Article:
4. Explicit acknowledgement of values and preferences assumed when making The purpose of guidelines is Ôto make explicit recom- 5. Transparent process of moving from evidence to recommendations mendations with a definite intent to influence what 6. Explicit advice to make recommendations about the most appropriate course clinicians doÕ (2). Clinical decisions – and also the of action, even when very little evidence is available related recommendations and their strength – depend on 7. Grading the strength only for recommendations about the diagnostic or both the research evidence and the values and prefer- therapeutic course of action, but not about prognosis or etiology ences of patients. For clinicians and patients to be 8. Clear and pragmatic interpretation of ÔstrongÕ and ÔweakÕ recommendations confident that following these recommendations will do 9. Balance between simplicity and methodological comprehensiveness more good than harm, guidelines need to be evidence- *In the context of clinical practice guidelines: Quality of evidence, the extent to based, transparent, and explicit about whose values and which our confidence in an estimate of the treatment effect is adequate to support preferences were taken into account and how they particular recommendation; Strength of recommendation, the extent to which we influenced the final recommendations. Systematic ap- can, across the range of patients for whom the recommendations are intended, be proach, transparency, and explicitness also facilitate confident that desirable consequences of an intervention outweigh undesirable implementation, adaptation to local circumstances, and consequences (or vice versa, that undesirable consequences outweigh desirableones – in this case one would recommend against this intervention).
Journal compilation Ó 2009 Blackwell Munksgaard Allergy 2009: 64: 669–677 Grading quality of evidence and strength of recommendations (ARIA) guideline panel decided to use the GRADE recommendations would answer. As guidelines include system for the 2009 revision of the guidelines and to recommendations about the most appropriate course of follow the GRADE approach in the future (17).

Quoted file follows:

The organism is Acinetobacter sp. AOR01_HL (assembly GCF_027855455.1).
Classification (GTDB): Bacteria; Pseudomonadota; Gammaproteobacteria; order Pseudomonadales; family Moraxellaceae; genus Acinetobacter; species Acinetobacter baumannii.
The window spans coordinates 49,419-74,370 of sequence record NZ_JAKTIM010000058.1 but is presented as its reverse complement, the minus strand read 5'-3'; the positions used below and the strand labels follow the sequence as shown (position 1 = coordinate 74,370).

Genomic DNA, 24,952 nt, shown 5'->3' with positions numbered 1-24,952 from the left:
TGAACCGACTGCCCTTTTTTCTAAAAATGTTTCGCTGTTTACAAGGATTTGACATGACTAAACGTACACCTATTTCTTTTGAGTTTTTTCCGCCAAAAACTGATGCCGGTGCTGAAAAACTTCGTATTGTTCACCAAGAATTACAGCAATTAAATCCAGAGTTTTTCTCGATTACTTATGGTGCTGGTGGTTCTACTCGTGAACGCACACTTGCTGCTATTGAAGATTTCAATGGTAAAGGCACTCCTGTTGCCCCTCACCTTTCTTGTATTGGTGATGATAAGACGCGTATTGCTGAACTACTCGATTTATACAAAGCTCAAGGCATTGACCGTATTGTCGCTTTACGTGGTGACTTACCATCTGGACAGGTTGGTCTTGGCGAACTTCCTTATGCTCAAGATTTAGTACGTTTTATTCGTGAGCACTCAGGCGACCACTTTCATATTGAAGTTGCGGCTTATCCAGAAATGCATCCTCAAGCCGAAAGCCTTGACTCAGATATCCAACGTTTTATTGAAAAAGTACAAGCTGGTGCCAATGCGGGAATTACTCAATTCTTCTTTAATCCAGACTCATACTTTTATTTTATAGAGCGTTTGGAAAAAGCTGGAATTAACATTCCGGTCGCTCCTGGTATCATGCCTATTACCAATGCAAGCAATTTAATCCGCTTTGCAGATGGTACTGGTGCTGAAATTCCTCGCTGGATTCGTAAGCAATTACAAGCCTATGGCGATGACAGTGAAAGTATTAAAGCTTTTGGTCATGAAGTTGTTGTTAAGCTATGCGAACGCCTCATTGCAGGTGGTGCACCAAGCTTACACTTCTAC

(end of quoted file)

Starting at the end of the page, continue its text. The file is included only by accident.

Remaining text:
action, they should answer clinical management questions We suggest conceptualizing GRADE as a system of about diagnosis or treatment of disease, but not about grading quality of evidence and also as a systematic and prognosis or etiology. A clinical management question transparent approach to the process of developing should have four components: patient population, inter- recommendations for clinical practice including indicat- vention (diagnostic or therapeutic), alternative interven- ing the strength of these recommendations (Table 2).
tion (comparison), and the outcomes of interest (23). For In this series of three articles, we will present the instance, consider the following: in patients with persis- GRADE approach to transparent development of evi- tent allergic rhinitis (patient population) should oral dence-based recommendations. In this article, we will H1-antihistamines (intervention) vs no oral H1-antihista- start with a brief overview of GRADE approach and we mines (alternative intervention) be used to improve will discuss grading the quality of available evidence quality of life, reduce symptoms, and minimize the supporting the recommendations about therapeutic inter- ventions. In a second article, we will present the approach There are potential problems arising at the stage of to grading the quality of available evidence about asking a clinical question. One is the failure to consider all diagnostic strategies. In a third article, we will present relevant alternatives. This may be particularly important the GRADE approach to formulating the recommenda- in international guidelines where treatment options vary tions, deciding on their strength, and suggested interpre- for patients in many diverse jurisdictions. Two other closely related mistakes in formulating questions are the As many guidelines are adopting GRADE, including failure to include all patient-important outcomes, e.g.